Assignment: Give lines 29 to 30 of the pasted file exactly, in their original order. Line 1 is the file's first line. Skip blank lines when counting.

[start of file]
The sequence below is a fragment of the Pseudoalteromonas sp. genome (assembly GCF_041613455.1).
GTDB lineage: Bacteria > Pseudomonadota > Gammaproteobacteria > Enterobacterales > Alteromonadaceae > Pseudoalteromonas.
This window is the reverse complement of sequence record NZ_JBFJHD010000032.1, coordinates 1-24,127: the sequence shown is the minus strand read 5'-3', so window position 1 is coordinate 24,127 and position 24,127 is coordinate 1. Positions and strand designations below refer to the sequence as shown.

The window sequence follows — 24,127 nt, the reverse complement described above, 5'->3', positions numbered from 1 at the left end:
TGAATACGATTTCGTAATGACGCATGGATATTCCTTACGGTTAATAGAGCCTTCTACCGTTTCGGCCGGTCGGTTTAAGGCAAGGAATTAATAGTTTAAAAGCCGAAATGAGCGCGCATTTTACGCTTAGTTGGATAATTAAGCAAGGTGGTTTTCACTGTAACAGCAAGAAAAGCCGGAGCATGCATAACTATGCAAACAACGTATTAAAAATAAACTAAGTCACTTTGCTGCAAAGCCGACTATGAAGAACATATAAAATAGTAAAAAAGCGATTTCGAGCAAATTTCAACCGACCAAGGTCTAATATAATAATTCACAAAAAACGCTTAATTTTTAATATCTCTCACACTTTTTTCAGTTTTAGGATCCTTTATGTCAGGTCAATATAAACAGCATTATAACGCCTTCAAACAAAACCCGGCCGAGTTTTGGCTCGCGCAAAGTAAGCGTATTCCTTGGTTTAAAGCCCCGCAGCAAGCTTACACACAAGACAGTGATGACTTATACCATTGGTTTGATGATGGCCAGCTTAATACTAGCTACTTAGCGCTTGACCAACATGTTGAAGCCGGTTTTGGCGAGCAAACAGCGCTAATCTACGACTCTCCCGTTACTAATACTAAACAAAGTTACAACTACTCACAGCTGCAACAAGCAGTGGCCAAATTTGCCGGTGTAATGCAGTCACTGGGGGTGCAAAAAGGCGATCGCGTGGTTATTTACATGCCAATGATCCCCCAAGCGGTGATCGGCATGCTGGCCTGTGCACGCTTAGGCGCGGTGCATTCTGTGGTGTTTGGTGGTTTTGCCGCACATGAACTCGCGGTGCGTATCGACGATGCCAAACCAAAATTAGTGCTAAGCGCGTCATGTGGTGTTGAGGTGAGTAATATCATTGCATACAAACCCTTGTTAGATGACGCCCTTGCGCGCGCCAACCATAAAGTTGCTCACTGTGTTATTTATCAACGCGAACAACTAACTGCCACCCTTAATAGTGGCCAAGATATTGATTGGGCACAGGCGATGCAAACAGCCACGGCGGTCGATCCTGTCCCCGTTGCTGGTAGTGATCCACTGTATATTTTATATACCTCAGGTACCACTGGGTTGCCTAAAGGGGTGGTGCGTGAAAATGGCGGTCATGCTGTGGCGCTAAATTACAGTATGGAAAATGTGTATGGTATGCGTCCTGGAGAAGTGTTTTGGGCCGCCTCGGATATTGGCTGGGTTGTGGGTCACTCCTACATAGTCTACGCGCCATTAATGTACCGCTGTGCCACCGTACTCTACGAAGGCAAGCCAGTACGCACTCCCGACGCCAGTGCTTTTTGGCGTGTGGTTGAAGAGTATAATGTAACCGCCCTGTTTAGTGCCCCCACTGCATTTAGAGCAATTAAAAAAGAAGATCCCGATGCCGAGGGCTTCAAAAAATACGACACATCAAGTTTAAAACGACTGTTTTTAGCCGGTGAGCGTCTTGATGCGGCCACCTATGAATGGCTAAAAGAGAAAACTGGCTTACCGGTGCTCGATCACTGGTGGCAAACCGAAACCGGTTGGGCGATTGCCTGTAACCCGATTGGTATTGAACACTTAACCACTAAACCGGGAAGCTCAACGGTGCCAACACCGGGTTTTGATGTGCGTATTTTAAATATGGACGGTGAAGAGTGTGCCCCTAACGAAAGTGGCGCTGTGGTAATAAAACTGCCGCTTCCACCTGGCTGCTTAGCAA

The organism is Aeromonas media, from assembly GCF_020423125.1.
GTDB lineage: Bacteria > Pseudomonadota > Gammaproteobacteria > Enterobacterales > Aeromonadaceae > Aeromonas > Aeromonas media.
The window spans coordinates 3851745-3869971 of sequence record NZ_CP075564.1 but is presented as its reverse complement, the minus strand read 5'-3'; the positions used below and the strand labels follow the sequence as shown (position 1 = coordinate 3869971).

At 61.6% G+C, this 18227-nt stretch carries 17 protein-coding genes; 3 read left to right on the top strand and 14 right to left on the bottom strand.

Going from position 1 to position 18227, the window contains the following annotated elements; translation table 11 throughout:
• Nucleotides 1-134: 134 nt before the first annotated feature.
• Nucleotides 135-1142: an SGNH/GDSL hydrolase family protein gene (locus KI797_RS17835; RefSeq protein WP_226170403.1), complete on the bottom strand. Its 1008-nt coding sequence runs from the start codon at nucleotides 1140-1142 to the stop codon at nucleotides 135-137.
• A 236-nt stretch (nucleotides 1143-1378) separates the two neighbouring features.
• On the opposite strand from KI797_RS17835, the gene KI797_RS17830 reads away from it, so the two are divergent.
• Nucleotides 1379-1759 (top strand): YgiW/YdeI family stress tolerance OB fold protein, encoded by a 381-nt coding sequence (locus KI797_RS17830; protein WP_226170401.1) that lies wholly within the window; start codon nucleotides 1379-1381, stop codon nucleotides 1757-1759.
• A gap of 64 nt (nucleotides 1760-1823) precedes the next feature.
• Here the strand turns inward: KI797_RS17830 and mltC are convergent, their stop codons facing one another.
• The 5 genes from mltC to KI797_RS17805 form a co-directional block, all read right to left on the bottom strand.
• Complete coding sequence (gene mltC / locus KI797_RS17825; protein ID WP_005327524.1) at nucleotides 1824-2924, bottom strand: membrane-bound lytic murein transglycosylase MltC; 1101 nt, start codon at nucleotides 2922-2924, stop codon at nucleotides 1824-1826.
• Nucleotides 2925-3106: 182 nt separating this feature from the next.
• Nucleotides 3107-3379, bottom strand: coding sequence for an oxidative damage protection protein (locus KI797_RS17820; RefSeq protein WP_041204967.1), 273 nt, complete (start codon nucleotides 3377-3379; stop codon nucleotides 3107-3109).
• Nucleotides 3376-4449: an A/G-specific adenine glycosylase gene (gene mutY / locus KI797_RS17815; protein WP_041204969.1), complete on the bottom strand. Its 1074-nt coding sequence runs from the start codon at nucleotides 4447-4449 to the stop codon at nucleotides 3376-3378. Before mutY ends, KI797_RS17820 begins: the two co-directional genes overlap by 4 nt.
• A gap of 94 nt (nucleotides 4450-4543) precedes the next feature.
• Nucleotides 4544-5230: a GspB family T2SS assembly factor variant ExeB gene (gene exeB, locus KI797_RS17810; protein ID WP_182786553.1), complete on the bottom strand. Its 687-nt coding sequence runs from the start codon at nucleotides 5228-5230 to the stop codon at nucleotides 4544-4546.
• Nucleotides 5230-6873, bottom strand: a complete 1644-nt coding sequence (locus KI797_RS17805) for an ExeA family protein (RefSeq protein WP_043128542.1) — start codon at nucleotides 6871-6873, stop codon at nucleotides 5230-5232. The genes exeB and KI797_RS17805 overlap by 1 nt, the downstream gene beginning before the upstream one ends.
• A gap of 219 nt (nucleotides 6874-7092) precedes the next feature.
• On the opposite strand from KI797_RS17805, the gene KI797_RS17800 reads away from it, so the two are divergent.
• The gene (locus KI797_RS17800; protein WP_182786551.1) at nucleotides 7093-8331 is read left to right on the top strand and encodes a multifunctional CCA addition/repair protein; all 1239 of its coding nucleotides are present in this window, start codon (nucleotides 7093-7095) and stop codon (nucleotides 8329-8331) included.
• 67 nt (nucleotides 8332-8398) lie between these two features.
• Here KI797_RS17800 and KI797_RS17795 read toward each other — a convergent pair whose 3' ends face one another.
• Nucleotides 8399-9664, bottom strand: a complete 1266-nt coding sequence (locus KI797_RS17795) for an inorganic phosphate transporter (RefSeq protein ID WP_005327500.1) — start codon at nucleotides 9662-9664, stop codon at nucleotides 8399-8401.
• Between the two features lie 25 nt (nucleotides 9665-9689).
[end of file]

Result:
• 67 nt (nucleotides 8332-8398) lie between these two features.
• Here KI797_RS17800 and KI797_RS17795 read toward each other — a convergent pair whose 3' ends face one another.